In the age of superstar CEOs who command media attention and excessive compensation packages, a company’s performance can often boil down to the relationship between the Board and the CEO.
Corporate governance can succeed or fail based on the CEO’s performance. Numerous studies have focused on the personality types of CEOs. In a recent article, a British study found that CEOs are four times as likely to be psychopaths as the general population (incidence rate of 4 percent versus 1 percent). That is an extreme example of personality research which has little relevance to day-to-day corporate operations.
Assuming that the Board has exercised care in the selection of its CEO to screen out the personality outliers, there are important ways to focus the Board-CEO relationship to improve compliance.
The Board, senior management and the chief compliance and ethics officer have important roles and responsibilities in carrying out the compliance program. In carrying out their respective duties, the board has to ensure that incentives are aligned to accomplish meaningful compliance.
Most CEOs spend little time on compliance. They often speak about the importance of ethics and the commitment to lawful and ethical conduct. CEOs are not naturally committed to learning the nuances to legal and policy issues – they rely on others for that. Understandably, CEOs focus on different concerns – financial performance, hitting incentive targets and other business issues.
The challenge for the Board and the CCO is to give the CEO specific directions and tasks to make sure that compliance is on the CEO’s radar. The Board needs to send a message to the CEO and the CCO by defining the scope of the compliance and ethics program, reviewing key policies and procedures, and requiring periodic, substantive reports. Specifically, the Board needs to emphasize to the CEO that it is the CEO’s responsibility to ensure that an effective compliance program is implemented and that management has the tools and resources to carry out this priority.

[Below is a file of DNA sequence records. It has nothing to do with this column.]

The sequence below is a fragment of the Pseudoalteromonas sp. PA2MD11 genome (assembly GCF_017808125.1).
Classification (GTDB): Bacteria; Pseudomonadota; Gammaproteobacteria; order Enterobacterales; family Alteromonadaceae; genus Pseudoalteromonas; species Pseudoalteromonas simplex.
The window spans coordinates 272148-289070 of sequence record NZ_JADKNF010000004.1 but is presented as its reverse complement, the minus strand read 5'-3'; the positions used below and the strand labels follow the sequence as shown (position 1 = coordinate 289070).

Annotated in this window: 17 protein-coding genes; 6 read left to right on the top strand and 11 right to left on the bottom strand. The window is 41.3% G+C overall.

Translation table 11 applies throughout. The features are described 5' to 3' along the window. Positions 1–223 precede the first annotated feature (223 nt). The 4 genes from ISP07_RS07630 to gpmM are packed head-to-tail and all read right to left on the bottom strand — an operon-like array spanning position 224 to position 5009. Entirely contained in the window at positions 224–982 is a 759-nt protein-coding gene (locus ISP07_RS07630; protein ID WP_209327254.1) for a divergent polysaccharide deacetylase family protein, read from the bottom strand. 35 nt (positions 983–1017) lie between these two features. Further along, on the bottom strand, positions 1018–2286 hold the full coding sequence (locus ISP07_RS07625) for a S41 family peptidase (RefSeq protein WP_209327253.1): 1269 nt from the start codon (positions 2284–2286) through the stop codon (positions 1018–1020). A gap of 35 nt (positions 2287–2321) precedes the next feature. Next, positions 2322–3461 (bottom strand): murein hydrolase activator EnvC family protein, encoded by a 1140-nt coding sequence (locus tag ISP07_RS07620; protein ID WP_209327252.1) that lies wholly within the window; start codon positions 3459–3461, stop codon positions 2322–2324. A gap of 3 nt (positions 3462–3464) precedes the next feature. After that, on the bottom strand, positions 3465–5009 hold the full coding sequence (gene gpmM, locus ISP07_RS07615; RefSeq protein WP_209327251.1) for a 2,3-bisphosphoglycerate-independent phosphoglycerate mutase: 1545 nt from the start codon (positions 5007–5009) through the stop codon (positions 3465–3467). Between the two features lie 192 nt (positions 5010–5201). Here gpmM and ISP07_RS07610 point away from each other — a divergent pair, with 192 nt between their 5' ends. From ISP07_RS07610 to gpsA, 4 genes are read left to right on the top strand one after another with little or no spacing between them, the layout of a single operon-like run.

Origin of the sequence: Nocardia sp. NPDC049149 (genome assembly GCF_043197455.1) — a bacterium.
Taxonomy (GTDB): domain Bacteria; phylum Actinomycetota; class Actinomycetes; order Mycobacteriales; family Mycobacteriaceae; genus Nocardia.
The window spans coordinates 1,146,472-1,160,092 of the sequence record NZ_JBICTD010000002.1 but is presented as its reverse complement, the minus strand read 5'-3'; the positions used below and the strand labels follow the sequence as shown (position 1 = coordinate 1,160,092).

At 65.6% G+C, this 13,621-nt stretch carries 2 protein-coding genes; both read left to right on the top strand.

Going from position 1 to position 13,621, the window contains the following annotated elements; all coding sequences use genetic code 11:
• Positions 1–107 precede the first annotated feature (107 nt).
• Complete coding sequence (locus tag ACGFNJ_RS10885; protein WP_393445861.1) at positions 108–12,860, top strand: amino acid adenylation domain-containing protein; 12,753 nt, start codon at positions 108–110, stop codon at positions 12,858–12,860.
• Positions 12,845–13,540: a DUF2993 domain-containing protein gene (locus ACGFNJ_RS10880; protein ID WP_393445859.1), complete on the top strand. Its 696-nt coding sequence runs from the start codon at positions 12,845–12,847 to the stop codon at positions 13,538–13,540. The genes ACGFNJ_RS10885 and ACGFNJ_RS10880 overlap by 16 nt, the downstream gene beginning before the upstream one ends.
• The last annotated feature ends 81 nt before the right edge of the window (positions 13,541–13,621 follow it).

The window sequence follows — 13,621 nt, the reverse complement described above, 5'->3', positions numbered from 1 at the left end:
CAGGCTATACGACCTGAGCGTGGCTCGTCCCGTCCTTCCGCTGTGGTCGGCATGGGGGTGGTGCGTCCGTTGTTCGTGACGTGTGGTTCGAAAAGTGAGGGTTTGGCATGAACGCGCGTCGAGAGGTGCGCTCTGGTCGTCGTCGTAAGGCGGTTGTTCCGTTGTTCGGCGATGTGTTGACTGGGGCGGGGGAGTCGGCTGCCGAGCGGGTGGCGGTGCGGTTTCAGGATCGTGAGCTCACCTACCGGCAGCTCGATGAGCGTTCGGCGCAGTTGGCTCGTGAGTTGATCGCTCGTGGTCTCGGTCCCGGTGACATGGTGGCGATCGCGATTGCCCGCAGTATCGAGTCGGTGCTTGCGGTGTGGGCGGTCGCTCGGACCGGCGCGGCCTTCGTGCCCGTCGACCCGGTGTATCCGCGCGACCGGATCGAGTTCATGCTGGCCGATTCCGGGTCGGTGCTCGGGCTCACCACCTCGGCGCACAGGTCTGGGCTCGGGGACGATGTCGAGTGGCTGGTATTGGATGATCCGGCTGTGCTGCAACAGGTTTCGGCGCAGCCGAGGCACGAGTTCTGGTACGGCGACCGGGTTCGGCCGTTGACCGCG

To underscore this point, the Board has to ensure that the CEO’s (and senior managers) compensation is linked, in part, to overall performance of the compliance program. CEOs and other senior managers respond to financial incentives and the possibility of financial rewards. Specific and measurable objectives should be identified by the Board and included in any compensation package for the CEO and other senior managers.
The Board sets incentives and measures for the CEO’s performance. The CEO, in turn, directs the performance of senior managers. The CEO’s goal should be to instill in management throughout the organization a priority attention to compliance. From senior managers in the C-Suite to “shop” managers in the lower levels of the company, compliance has to be identified as a priority and reinforced through financial incentives. Building a compliance framework with this basic tool is essential to an “effective” compliance program.